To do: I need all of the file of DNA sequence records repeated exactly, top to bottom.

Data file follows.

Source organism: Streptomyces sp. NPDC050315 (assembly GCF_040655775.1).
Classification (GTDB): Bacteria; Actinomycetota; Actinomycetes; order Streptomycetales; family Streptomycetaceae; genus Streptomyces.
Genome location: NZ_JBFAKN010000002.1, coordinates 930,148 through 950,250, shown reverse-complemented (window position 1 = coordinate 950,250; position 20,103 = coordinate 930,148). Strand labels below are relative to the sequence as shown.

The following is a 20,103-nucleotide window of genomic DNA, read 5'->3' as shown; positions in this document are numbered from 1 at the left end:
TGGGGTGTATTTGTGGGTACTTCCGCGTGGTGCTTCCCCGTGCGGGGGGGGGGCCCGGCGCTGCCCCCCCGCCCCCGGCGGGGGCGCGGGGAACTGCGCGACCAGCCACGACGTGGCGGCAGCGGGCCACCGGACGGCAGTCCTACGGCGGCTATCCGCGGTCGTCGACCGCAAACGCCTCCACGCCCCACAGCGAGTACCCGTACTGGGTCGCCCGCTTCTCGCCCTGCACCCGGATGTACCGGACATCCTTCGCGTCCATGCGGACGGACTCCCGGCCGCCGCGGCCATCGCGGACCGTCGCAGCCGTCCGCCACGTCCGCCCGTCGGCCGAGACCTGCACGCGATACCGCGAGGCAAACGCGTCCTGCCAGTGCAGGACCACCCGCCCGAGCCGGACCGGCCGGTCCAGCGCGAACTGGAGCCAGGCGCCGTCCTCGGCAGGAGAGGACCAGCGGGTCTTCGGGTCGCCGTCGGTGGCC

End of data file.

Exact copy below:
Source organism: Streptomyces sp. NPDC050315 (assembly GCF_040655775.1).
Classification (GTDB): Bacteria; Actinomycetota; Actinomycetes; order Streptomycetales; family Streptomycetaceae; genus Streptomyces.
Genome location: NZ_JBFAKN010000002.1, coordinates 930,148 through 950,250, shown reverse-complemented (window position 1 = coordinate 950,250; position 20,103 = coordinate 930,148). Strand labels below are relative to the sequence as shown.

The following is a 20,103-nucleotide window of genomic DNA, read 5'->3' as shown; positions in this document are numbered from 1 at the left end:
TGGGGTGTATTTGTGGGTACTTCCGCGTGGTGCTTCCCCGTGCGGGGGGGGGGCCCGGCGCTGCCCCCCCGCCCCCGGCGGGGGCGCGGGGAACTGCGCGACCAGCCACGACGTGGCGGCAGCGGGCCACCGGACGGCAGTCCTACGGCGGCTATCCGCGGTCGTCGACCGCAAACGCCTCCACGCCCCACAGCGAGTACCCGTACTGGGTCGCCCGCTTCTCGCCCTGCACCCGGATGTACCGGACATCCTTCGCGTCCATGCGGACGGACTCCCGGCCGCCGCGGCCATCGCGGACCGTCGCAGCCGTCCGCCACGTCCGCCCGTCGGCCGAGACCTGCACGCGATACCGCGAGGCAAACGCGTCCTGCCAGTGCAGGACCACCCGCCCGAGCCGGACCGGCCGGTCCAGCGCGAACTGGAGCCAGGCGCCGTCCTCGGCAGGAGAGGACCAGCGGGTCTTCGGGTCGCCGTCGGTGGCC